One of the standard tropes of mainstream-media discourse in the post-9/11 era is that American Muslims have been subjected to a backlash in which they have been subjected to discrimination and hate crimes. Though there was little or no actual statistical evidence of bias attacks or any sort of official discrimination, this notion that America is a hostile place for Muslims helped change the nature of the debate over the proposed Ground Zero Islamic Center and mosque that dominated the airwaves this past summer. Publications such as Time magazine asked, "Does America Have a Muslim Problem?" in August despite the fact that they could provide nothing but anecdotal evidence for their assumption that the answer to their query was an undoubted "yes."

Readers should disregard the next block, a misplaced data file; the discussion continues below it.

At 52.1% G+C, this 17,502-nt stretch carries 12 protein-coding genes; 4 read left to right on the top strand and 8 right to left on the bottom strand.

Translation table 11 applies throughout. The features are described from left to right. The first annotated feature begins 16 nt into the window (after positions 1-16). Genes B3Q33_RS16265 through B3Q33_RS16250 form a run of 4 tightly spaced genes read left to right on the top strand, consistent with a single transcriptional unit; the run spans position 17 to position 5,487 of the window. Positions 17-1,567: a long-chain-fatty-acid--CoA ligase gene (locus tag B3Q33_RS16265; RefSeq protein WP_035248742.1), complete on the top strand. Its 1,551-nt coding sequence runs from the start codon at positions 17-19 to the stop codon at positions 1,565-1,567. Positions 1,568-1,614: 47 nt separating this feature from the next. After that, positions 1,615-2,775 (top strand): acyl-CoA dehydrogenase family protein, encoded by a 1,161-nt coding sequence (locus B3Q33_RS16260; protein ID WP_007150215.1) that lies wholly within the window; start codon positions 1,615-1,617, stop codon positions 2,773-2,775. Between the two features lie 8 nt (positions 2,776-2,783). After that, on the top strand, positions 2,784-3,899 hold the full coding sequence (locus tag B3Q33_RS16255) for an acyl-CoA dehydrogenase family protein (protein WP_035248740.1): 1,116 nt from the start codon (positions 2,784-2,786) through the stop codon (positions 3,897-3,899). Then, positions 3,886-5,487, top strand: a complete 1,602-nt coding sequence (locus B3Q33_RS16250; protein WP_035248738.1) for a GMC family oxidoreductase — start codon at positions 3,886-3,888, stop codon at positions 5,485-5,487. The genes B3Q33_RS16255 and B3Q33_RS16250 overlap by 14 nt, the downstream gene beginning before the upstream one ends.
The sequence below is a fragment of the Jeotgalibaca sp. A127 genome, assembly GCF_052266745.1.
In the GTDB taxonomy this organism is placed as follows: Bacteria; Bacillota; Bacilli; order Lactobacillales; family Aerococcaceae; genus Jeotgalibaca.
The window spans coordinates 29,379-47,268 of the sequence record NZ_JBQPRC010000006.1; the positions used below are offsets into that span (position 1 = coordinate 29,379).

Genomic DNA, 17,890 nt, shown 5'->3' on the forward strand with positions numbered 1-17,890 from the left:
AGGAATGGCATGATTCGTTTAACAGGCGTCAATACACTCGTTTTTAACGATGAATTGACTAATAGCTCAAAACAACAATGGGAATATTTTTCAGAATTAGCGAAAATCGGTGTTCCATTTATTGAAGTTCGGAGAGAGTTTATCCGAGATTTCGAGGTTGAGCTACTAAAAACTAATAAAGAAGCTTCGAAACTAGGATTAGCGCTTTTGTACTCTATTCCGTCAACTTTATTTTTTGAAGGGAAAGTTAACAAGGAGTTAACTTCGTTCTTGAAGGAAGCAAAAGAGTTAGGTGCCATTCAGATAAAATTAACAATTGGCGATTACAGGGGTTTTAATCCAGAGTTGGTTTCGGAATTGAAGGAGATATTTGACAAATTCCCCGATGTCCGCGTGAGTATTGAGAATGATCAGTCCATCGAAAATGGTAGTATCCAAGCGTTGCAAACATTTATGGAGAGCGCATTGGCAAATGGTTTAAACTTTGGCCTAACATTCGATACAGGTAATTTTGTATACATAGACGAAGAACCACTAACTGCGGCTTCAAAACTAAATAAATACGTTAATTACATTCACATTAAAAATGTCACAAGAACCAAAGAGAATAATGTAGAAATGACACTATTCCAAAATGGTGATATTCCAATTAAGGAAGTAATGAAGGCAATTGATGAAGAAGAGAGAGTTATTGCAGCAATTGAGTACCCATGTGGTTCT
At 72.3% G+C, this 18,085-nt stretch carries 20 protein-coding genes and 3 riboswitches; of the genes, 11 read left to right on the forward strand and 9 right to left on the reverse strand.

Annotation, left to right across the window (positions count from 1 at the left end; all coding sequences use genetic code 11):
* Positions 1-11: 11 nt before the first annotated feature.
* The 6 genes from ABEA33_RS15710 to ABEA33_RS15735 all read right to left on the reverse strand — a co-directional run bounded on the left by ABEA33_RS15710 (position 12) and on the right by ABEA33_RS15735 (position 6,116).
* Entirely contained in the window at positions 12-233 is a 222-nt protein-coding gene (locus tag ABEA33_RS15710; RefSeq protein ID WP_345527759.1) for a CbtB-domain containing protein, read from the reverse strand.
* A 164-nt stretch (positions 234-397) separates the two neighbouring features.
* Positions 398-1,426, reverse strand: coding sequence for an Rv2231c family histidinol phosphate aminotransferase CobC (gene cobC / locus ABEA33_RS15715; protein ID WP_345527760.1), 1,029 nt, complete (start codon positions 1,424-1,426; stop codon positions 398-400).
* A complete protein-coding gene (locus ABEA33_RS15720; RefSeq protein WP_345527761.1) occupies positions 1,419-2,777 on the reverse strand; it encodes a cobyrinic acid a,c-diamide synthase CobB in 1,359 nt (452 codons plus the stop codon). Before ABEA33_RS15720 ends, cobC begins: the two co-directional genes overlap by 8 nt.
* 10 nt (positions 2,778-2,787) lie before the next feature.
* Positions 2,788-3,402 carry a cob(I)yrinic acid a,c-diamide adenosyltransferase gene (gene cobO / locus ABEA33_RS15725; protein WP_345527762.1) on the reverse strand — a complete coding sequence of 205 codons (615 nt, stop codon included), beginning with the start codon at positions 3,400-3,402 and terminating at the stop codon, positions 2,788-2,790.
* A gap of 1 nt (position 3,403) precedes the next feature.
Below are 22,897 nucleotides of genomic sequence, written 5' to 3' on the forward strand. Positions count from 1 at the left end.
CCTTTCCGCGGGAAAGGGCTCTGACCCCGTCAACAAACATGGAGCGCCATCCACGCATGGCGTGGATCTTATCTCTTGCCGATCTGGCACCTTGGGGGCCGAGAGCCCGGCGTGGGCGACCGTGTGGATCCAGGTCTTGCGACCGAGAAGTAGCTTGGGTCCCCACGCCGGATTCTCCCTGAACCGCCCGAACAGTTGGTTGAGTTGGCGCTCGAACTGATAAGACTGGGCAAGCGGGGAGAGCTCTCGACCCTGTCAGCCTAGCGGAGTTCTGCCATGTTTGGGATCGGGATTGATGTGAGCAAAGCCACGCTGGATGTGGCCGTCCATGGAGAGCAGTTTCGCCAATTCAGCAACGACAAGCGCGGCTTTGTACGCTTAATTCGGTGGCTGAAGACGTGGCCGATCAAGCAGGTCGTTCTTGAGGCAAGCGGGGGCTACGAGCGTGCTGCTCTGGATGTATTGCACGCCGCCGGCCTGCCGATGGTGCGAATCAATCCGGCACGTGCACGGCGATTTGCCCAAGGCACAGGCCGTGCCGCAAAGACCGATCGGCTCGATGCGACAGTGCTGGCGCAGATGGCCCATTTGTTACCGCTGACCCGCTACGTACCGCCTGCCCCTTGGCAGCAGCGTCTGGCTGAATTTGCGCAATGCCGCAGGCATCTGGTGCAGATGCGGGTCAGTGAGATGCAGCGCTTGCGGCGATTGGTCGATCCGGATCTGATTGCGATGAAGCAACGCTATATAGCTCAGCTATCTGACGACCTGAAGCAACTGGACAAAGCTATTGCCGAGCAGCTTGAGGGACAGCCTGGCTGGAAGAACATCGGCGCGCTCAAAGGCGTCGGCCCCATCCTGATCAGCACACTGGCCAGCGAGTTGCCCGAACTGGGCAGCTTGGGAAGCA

Though the success of this claim of Muslim victimhood was largely the result of successful propagandizing by groups such as the Council on American Islamic Relations (CAIR), which is dedicated to promoting the idea that the United States is a foe of Islam, it has become a commonplace assumption that a post-9/11 anti-Muslim backlash was real and that anti-Muslim attacks in this country are a widespread and persistent phenomena. It is this assumption that was the foundation for the belief that a Ground Zero mosque dedicated to reminding Americans not to think ill of Muslims was not only appropriate but also necessary.